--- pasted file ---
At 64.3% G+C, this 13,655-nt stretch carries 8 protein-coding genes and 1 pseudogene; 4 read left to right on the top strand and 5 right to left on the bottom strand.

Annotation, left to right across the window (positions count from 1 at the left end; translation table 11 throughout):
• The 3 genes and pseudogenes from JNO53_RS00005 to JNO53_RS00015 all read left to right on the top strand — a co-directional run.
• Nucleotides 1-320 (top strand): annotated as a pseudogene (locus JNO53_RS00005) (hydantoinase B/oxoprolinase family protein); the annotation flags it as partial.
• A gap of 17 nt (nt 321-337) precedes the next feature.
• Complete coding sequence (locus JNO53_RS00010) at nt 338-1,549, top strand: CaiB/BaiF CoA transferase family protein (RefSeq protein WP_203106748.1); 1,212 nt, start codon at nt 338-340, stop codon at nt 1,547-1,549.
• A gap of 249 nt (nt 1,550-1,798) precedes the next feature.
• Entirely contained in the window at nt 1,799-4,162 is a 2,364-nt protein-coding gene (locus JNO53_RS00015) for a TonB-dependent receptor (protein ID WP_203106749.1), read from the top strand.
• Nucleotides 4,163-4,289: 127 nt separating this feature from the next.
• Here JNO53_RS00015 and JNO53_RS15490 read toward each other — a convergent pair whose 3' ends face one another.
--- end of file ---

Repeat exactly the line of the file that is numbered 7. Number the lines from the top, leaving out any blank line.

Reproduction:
• A gap of 249 nt (nt 1,550-1,798) precedes the next feature.